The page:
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Publication Date

Fall 2022

Degree Type

Thesis - Campus Access Only

Degree Name

Master of Arts (MA)




Shinchieh (CJ) Duh

Subject Areas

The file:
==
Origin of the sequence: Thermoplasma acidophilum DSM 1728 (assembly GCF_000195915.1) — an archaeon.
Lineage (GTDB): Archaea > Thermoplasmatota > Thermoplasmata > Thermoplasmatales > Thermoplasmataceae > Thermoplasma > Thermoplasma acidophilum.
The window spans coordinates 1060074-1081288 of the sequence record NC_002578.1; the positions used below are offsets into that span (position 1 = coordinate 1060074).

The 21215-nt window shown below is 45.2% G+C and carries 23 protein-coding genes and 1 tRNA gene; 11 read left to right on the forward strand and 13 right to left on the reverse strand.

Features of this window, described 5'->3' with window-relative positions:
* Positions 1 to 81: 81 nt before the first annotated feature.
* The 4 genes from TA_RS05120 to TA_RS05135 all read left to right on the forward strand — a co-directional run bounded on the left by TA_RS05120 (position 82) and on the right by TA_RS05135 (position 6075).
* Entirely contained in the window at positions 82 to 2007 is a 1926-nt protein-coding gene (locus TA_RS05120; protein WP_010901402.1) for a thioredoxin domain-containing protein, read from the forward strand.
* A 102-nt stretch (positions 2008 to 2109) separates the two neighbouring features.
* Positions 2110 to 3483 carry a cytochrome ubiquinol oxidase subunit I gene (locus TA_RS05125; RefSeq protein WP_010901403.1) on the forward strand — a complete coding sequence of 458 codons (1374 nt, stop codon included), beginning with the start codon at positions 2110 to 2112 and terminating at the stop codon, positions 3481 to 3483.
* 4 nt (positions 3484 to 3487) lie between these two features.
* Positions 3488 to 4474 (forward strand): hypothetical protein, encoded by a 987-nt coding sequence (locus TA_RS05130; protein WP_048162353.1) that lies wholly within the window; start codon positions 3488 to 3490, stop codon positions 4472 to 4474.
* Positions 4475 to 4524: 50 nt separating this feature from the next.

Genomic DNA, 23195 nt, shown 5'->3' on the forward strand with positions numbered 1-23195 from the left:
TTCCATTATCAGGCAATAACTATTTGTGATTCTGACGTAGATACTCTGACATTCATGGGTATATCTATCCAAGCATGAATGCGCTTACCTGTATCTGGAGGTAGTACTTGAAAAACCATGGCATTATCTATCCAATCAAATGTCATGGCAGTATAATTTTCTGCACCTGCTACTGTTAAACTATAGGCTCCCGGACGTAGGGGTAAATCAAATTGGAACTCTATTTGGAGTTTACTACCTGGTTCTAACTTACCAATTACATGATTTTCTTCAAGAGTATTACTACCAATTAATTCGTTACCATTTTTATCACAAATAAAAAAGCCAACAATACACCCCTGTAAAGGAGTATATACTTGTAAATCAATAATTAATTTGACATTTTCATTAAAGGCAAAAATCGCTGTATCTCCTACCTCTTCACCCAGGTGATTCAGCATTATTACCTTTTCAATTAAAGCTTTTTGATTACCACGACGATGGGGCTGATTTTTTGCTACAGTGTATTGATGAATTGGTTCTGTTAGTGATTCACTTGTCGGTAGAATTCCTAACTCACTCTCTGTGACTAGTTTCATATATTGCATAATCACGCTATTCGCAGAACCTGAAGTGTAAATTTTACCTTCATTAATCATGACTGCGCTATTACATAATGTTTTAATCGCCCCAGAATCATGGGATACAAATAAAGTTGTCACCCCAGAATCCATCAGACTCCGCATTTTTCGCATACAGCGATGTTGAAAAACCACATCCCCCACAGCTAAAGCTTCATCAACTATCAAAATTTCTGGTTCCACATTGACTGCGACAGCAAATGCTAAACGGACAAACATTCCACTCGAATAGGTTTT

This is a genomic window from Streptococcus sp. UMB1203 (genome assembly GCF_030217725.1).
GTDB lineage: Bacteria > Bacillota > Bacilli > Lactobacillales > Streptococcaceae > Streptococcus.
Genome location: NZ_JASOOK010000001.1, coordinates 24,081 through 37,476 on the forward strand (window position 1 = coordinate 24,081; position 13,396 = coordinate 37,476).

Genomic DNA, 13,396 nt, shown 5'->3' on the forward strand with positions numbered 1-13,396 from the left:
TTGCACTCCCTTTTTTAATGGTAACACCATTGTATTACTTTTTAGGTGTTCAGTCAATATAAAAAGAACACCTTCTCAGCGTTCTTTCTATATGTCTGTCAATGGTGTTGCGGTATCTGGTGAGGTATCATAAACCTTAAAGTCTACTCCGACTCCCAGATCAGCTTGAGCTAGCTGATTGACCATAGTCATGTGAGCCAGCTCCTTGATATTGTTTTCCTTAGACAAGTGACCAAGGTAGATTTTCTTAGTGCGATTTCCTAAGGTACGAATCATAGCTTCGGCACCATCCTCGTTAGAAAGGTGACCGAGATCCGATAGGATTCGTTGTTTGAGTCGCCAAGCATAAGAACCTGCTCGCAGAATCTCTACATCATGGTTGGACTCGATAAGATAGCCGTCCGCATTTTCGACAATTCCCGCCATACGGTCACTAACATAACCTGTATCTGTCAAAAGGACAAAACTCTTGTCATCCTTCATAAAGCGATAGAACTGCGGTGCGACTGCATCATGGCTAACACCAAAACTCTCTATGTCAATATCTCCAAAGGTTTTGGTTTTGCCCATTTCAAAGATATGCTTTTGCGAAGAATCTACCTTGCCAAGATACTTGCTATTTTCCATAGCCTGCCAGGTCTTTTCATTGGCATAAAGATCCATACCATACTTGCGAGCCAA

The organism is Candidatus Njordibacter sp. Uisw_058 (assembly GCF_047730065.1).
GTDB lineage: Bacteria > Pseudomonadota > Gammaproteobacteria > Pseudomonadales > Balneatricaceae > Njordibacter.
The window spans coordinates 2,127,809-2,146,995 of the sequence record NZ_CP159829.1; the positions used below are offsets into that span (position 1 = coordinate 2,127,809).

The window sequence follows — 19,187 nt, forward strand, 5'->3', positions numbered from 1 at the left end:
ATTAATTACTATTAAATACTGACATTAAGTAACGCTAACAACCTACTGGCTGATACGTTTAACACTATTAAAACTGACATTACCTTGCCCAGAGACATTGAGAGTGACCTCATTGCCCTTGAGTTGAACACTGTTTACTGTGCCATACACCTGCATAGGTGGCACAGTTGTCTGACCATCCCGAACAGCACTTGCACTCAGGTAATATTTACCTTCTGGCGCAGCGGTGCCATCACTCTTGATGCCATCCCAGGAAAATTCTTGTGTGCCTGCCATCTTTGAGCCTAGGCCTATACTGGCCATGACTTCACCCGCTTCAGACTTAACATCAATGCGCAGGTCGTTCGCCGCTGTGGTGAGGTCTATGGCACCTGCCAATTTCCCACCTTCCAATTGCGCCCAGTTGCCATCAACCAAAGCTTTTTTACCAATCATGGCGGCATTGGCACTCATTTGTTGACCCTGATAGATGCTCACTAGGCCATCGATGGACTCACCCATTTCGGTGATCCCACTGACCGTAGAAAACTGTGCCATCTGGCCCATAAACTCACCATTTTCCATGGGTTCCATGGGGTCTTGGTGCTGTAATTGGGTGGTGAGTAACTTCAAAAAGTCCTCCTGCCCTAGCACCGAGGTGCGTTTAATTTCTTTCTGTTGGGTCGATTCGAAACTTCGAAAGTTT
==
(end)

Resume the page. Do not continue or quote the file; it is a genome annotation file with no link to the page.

The COVID-19 pandemic accelerated a shift to videoconferencing for education. However, the use of videoconferencing may have negative impacts on mental health. Due to the camera’s proximity, presenters may experience symptoms of Social Anxiety (SA). As a result, students may avoid using the camera in distance-learning courses that use videoconferencing, which may impact student learning. The current study examines the relationship between videoconferencing, SA, self-focused attention, and negative self-beliefs while exploring students’ perceptions of videoconferencing for education. It was hypothesized that SA, self-focused attention and negative self-beliefs would be positively correlated and that these variables would be negatively related to video camera use. One hundred and eight college students completed measures regarding videoconferencing (with and without camera use), SA, self-focused attention, and negative beliefs via an online survey. As expected, SA correlated significantly with self-focused attention and negative beliefs, replicating past findings. However, hypotheses regarding video camera use were not supported. The current discussion includes several possible explanations for the unexpected findings and offers insight into how students interact and perform while distance-learning using videoconferencing.